an animal that mainly eats all kinds of things, including plants and animals
the business of buying and selling animals for people to keep in their homes as pets.
having more than one female as a mate at one time
rainforests, both temperate and tropical, are dominated by trees often forming a closed canopy with little light reaching the ground. Epiphytes and climbing plants are also abundant. Precipitation is typically not limiting, but may be somewhat seasonal.
scrub forests develop in areas that experience dry seasons.
breeding is confined to a particular season
reproduction that includes combining the genetic contribution of two individuals, a male and a female
associates with others of its species; forms social groups.
uses touch to communicate
that region of the Earth between 23.5 degrees North and 60 degrees North (between the Tropic of Cancer and the Arctic Circle) and between 23.5 degrees South and 60 degrees South (between the Tropic of Capricorn and the Antarctic Circle).
Living on the ground.
defends an area within the home range, occupied by a single animals or group of animals of the same species and held through overt defense, display, or advertisement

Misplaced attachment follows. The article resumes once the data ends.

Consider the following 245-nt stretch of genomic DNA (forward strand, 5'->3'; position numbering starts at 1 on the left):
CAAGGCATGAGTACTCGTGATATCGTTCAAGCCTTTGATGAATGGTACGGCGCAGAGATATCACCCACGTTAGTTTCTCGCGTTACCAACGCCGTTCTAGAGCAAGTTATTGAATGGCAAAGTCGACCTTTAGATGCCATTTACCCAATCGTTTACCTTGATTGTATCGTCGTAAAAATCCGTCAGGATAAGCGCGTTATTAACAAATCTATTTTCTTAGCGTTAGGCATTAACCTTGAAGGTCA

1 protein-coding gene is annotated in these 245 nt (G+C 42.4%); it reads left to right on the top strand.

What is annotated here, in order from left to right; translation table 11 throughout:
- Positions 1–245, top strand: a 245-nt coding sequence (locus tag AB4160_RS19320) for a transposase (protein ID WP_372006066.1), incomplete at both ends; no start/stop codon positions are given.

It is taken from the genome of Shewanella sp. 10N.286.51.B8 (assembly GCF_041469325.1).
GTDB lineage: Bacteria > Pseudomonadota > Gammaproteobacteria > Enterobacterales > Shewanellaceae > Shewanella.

the region of the earth that surrounds the equator, from 23.5 degrees north to 23.5 degrees south.
reproduction in which fertilization and development take place within the female body and the developing embryo derives nourishment from the female.
Emmons, L. 1997. Neotropical Rainforest Mammals; A Field Guide, Second Edition. Chicago: The Univeristy of Chicago Press.
Gompper, M., D. Decker. 1 June 1998. Nasua nasua. Mammalian Species, No. 580.
Kalasinkas, R. 1999. "Animals Of The Rainforest, Ring-Tailed Coati" (On-line). Accessed December 8, 2001 at http://www.animalsoftherainforest.com/coatimundi.htm.
Marwell Zoological Park, 22 April 1996. "Fact Sheet 4-Ringtailed Coati" (On-line). Accessed December 8, 2001 at http://www.marwell.org.uk/anim-4.htm.
Nowak, R. 1991. Walker's Mammals of the World, Sixth Edition. Baltimore and London: The John Hopkins University Press.